I read an interesting article today about a well-known sports announcer who is now facing his third battle with cancer. He titled his article, “Trying to stay alive for my daughters.” It was quite moving.
Sometimes in the midst of treatment protocols, it would be easy to just let it all go. It’s tough to feel bad, have no energy, wonder if it will do any good. But, the shining light behind it all are the loved ones who still want you to be there.
I remember my treatment. I discussed every step of it and every option with my son. He’s a grown-up .. in his 30’s, but he is the most important person in the world to me. He actually researched all the options and had an opinion, but ultimately told me I would have to decide on the path to go. Knowing that I had the choices to make, and knowing that I had his permission to choose was very liberating. While I wanted him (in some ways) to do the choosing for me, he would not, nor should he. Did he want me to live — of course.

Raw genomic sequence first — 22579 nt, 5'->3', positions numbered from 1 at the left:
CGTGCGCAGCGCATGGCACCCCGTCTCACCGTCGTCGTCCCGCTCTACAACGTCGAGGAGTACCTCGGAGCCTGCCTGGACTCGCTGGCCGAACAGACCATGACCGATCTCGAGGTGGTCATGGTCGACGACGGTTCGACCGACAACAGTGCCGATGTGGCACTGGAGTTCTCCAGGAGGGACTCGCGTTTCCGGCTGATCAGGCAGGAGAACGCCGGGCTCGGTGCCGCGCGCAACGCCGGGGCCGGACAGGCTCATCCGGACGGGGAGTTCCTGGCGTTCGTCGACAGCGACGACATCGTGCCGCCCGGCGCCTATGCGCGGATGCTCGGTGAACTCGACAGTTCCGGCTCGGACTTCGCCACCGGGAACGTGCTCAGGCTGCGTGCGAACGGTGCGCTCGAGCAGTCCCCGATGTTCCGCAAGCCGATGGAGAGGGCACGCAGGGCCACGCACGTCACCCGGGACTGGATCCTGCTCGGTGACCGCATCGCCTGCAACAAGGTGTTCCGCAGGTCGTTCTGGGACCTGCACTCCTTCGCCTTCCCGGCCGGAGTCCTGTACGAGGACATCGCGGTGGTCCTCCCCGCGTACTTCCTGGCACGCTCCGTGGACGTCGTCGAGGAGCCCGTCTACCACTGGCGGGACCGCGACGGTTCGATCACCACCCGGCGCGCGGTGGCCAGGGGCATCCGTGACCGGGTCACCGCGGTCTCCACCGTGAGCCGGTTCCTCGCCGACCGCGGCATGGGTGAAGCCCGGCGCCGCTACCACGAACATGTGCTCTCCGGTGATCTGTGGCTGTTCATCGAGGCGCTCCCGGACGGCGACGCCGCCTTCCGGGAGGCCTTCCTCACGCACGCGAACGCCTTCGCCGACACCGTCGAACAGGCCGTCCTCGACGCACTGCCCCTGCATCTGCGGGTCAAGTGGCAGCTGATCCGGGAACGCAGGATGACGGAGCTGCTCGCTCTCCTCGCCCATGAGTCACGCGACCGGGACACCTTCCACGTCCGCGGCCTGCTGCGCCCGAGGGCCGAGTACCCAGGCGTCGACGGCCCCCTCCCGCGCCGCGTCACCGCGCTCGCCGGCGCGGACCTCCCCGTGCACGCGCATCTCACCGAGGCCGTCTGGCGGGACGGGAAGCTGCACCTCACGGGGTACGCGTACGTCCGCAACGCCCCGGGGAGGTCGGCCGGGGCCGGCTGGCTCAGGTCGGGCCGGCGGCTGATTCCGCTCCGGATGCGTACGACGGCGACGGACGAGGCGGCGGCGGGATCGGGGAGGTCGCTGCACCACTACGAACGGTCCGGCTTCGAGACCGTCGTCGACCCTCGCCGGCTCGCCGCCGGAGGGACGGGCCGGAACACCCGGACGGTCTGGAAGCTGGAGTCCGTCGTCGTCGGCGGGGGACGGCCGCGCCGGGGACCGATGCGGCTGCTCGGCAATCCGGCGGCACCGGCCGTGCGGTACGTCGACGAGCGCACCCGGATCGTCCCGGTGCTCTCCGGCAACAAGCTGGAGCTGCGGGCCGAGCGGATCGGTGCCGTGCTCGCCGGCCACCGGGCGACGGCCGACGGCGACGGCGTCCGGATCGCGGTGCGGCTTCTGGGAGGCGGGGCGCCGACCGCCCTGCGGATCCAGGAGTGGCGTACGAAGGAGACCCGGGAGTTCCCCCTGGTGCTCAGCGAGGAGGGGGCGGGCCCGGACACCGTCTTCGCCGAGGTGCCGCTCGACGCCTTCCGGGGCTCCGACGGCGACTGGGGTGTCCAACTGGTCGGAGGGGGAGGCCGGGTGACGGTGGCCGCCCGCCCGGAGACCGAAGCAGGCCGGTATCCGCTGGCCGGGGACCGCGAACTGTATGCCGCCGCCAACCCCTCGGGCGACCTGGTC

Since my treatment (nearly 3 years ago now), we’ve had conversations about what I would do if the cancer returned. He knows I’m on long-term medication for the next 5 years. We hope that holds the cancer at bay. However, we know there are no assurances.
Cancer is the disease that never goes away. Yes, it goes into remission, but it’s always lurking. I encourage all of you experiencing this disease and all of your loved ones to have the conversations about it … both in the present and looking at the future. But ultimately, it comes down to the person in the experience. He/she needs to choose … knowing, of course, that the choices might not please everyone. But, that’s how we stay in command of our own bodies.
Given that cancer can return … my message, as always … live life to it’s fullest every day.